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Walton, James L. (1939- )

Image Ownership: Public Domain

James L. Walton is Tacoma, Washington's first black city manager.  Born in Dallas, the youngest of five children, he grew up in the small Texas town of Mineola.  After high school graduation in 1959, he followed his brother, Willie Brown, who would become a prominent California politician, in moving to California.  He lived in San Diego, where he attended community college, then served two tours of duty in the Army during the Vietnam War, concluding his military service at Fort Lewis, Washington.  The assassination of Martin Luther King, Jr., redirected his resolve.  In 1968 he enrolled at Tacoma Community College, where he became president of the Obi Society, the black student union, whose members fought an entrenched status quo for an education equal to that offered white students.  

Two incidents in May 1969 defined Walton’s leadership style.  A show-down between white and black students at Tacoma Community College escalated to violence.  Walton was saved from a mob beating by two faculty advisers who intervened when the police did not. “What we were about was inclusion,” says Walton.  “It wasn’t about destroying the campus . . . It was a conservative approach because we wanted to be system players.”  Later in the month, in what was to be known as the Mother's Day Disturbance, violence broke out in the Hilltop neighborhood, home to most of Tacoma's black population.   Walton, the youngest of several black leaders from the area, helped quell the outbreak and win concessions from the City Council.  From that group of leaders grew the Black Collective, formed to address issues of concern to the black community.  Walton continues to help lead the Collective today.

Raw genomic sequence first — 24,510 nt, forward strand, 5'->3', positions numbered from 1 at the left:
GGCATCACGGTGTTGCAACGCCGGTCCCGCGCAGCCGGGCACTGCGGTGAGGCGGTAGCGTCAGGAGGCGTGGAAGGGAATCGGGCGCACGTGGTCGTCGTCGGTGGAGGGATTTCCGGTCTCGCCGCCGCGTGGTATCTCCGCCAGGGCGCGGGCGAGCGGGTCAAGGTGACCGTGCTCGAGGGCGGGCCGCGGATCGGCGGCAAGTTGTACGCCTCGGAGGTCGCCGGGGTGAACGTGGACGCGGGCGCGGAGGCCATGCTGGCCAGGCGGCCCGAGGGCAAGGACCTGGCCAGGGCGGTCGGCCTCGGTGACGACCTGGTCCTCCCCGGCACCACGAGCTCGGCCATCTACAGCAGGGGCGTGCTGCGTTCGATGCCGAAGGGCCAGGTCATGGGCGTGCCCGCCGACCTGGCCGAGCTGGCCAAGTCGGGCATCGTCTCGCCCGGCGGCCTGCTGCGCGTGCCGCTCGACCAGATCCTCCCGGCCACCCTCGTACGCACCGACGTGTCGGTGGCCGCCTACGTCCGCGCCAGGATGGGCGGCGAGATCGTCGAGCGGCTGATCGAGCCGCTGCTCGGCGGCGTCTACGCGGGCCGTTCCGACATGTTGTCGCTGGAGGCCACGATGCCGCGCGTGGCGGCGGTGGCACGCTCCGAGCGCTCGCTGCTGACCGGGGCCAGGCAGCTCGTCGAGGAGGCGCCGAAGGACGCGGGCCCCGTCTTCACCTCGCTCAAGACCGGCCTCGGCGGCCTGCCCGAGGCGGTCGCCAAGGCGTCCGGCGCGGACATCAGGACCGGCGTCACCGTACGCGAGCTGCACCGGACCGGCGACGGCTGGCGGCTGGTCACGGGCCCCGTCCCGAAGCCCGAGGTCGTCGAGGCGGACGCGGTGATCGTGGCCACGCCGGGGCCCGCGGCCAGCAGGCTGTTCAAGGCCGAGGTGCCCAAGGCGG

In 1970 James Walton entered public service when Tacoma’s new city manager, Bill Donaldson, persuaded him to accept the position of director of the city’s Human Relations Department.  The appointment was challenging. Walton had long considered government the “enemy,” more likely to counter rather than advance black interests.  He also knew that many members of the police force viewed him as a radical. Nonetheless he  took the job and soon became recognized for his integrity and deliberation.  In 1977 Walton became assistant city manager under manager Erling Mork, and in 1990 was promoted to deputy city manager.  He was appointed city manager in 2003 and retired in 2005.     

Jason Hagey, “Walton’s Legacy of Quiet Activism,” The News Tribune (Tacoma), June 3, 2005; Ron Mills, “TCC alumnus speaks out about racism, The Challenge, Tacoma Community College, June 6, 2002,
The Safe Streets Campaign: Tacoma and Pierce County Respond to Youth Violence, interviews by Janice M. Foster, University of Washington Tacoma Community History Project, UWT Library, 1994 #1.


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